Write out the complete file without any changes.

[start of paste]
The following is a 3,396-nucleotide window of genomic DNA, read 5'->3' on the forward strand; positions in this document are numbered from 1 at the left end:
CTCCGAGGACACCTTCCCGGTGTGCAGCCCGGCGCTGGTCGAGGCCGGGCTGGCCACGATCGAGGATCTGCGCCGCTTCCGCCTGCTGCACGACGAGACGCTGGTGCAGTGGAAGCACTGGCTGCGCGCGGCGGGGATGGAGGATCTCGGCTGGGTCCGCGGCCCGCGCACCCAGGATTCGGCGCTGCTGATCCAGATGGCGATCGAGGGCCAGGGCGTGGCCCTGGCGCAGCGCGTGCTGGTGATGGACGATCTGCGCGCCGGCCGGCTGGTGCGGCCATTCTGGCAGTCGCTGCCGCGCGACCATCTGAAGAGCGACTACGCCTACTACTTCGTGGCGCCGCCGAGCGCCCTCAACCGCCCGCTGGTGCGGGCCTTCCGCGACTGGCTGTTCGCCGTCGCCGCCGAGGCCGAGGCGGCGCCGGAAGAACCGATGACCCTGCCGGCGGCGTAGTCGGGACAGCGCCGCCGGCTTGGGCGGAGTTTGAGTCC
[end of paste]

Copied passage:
The following is a 3,396-nucleotide window of genomic DNA, read 5'->3' on the forward strand; positions in this document are numbered from 1 at the left end:
CTCCGAGGACACCTTCCCGGTGTGCAGCCCGGCGCTGGTCGAGGCCGGGCTGGCCACGATCGAGGATCTGCGCCGCTTCCGCCTGCTGCACGACGAGACGCTGGTGCAGTGGAAGCACTGGCTGCGCGCGGCGGGGATGGAGGATCTCGGCTGGGTCCGCGGCCCGCGCACCCAGGATTCGGCGCTGCTGATCCAGATGGCGATCGAGGGCCAGGGCGTGGCCCTGGCGCAGCGCGTGCTGGTGATGGACGATCTGCGCGCCGGCCGGCTGGTGCGGCCATTCTGGCAGTCGCTGCCGCGCGACCATCTGAAGAGCGACTACGCCTACTACTTCGTGGCGCCGCCGAGCGCCCTCAACCGCCCGCTGGTGCGGGCCTTCCGCGACTGGCTGTTCGCCGTCGCCGCCGAGGCCGAGGCGGCGCCGGAAGAACCGATGACCCTGCCGGCGGCGTAGTCGGGACAGCGCCGCCGGCTTGGGCGGAGTTTGAGTCC